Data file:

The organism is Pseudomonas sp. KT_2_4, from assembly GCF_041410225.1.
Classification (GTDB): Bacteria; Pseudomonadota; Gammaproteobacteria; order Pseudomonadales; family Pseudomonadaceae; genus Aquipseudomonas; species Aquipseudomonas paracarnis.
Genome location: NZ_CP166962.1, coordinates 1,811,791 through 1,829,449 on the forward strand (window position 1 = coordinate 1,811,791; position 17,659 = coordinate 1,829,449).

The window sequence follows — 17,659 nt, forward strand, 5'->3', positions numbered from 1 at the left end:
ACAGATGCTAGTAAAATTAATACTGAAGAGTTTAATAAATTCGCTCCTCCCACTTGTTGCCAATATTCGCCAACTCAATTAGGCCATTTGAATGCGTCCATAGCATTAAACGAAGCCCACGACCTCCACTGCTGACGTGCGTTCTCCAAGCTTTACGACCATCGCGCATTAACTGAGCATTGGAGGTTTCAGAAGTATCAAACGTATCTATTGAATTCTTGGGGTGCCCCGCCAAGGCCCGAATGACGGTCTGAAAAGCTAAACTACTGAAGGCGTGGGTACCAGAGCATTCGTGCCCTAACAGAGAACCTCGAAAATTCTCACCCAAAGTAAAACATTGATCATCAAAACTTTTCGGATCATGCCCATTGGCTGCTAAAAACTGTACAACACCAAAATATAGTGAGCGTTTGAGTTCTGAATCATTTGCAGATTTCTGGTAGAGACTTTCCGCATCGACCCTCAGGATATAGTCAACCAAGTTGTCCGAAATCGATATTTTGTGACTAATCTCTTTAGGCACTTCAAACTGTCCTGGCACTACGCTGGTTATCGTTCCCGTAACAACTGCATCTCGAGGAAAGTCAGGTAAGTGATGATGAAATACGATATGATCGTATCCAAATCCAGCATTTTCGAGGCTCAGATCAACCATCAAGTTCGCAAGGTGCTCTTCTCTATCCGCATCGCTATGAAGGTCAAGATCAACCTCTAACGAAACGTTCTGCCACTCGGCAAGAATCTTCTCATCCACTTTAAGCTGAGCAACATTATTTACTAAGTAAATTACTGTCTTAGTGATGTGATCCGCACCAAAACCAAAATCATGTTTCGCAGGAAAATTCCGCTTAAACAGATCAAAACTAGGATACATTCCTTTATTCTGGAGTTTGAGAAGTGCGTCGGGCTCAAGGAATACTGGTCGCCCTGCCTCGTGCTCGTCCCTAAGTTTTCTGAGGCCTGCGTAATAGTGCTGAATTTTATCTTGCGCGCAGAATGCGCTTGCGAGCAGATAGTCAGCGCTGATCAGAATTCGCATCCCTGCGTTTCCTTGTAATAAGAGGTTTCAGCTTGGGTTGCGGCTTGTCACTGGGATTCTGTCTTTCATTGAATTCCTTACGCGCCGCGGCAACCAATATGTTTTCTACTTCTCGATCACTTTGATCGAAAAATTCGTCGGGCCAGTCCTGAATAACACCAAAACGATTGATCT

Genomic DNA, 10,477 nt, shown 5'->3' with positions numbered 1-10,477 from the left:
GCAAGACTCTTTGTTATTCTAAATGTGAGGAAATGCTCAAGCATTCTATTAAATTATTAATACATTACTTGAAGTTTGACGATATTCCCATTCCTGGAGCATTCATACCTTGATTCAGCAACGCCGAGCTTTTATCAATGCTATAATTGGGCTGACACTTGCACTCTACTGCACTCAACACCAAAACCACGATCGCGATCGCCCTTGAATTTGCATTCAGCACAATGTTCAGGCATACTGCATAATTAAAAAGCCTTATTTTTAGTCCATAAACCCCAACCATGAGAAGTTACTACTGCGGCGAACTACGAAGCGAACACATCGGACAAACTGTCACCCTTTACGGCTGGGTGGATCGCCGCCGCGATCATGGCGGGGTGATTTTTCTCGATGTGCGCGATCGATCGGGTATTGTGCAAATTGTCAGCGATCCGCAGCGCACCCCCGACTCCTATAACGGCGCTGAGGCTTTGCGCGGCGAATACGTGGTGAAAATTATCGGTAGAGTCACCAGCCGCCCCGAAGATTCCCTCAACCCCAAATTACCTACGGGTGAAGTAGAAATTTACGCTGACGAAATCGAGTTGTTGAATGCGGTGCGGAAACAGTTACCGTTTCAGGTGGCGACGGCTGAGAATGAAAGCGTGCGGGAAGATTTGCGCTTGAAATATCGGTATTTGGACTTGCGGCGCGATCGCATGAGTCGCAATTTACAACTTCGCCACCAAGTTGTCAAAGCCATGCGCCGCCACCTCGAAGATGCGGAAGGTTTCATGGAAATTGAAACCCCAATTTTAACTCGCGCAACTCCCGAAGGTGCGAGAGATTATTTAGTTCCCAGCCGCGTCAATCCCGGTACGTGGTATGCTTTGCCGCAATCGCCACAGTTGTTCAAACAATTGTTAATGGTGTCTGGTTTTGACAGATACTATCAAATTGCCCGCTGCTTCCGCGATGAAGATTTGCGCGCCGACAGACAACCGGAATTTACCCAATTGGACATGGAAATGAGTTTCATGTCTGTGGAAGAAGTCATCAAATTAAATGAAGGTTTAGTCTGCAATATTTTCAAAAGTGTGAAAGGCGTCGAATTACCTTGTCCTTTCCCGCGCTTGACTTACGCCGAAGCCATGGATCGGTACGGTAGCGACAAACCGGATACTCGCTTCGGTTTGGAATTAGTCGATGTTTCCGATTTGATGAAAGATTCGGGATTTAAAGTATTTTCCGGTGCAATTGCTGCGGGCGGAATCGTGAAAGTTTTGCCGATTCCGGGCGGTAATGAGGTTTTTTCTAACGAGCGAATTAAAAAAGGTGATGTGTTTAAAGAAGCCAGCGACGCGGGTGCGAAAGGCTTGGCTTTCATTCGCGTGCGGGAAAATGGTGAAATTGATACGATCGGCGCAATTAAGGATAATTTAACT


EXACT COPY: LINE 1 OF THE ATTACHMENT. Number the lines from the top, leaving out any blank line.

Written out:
The organism is Pseudomonas sp. KT_2_4, from assembly GCF_041410225.1.